After six years of consulting with various experts and stakeholders, the government has finally settled on its decision to tunnel directly across the Central Catchment area, much to the dismay of nature lovers and environmentalists. As a member of BES Drongos and an environmental studies major, I can’t deny that I feel disappointment at our government’s ultimate decision but let’s delve deeper into this before we jump to conclusions. What’s the big hoo hah anyway, you might ask? Surely, the government must have done their homework and determined that this project is safe to proceed! Well, the government did do their homework but nature isn’t always so simple.

Look at the sky above you. I’m sure almost everyone has heard of how we nearly eradicated the ozone layer and with it, the rest of humanity. Thankfully, our quick thinking saved us as the Montreal Protocol, arguably the most crucial decision humanity has ever made, was what allowed the ozone layer to recover and life as we know it to continue existing. But before we pat ourselves on the back for a job well done and praise our leaders for making the right decisions, did you know that the Montreal Protocol was a shot in the dark?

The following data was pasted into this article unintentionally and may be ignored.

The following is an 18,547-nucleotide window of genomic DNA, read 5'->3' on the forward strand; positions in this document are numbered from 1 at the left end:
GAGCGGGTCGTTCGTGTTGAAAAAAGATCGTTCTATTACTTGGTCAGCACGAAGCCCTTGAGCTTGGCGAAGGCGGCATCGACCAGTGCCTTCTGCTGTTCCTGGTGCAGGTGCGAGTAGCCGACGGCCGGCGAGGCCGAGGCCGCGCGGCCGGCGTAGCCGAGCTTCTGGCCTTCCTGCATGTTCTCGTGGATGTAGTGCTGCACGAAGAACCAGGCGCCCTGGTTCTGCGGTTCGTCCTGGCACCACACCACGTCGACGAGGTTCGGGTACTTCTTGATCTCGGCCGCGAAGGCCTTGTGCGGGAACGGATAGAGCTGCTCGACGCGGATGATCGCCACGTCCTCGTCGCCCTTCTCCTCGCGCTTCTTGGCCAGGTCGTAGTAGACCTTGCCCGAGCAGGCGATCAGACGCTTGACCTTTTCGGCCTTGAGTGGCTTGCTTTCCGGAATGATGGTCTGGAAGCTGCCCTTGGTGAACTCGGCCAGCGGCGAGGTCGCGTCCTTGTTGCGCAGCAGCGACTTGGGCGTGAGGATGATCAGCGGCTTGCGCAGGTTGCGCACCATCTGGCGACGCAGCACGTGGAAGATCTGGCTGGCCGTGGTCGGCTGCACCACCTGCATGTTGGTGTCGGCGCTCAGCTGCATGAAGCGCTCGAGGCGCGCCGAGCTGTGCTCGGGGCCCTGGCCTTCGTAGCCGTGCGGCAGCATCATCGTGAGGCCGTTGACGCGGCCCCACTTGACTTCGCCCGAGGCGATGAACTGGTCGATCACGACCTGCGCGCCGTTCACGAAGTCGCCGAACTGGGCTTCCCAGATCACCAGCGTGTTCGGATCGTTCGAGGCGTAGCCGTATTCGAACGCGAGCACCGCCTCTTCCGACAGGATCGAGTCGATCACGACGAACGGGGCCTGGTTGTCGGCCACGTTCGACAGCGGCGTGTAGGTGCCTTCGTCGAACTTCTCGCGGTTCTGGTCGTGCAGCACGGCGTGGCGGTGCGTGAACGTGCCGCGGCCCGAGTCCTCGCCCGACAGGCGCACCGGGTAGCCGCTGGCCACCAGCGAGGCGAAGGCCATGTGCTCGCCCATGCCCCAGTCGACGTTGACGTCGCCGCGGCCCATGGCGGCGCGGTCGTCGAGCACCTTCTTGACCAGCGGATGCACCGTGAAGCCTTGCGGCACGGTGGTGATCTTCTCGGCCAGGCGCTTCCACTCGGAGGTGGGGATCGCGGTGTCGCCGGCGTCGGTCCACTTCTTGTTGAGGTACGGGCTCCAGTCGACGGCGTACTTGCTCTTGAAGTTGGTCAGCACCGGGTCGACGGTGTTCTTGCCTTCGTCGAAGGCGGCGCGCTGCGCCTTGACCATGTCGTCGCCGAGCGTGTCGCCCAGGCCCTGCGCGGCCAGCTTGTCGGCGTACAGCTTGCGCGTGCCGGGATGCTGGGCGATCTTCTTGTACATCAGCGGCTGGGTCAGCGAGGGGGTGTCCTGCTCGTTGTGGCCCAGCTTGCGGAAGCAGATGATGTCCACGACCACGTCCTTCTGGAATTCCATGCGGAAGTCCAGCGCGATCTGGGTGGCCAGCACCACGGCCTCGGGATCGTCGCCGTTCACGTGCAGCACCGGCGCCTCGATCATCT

During 1987, there was no way that scientists and policymakers had sufficient evidence to conclude that banning chlorofluorocarbons (CFCs) would allow the ozone layer to recover. Yet, our world’s leaders took a leap of faith and went ahead with it, saving our future and preventing catastrophe. You might think that this is some luck we’ve had but what we’ve witnessed was the application of the Precautionary Principle (PP).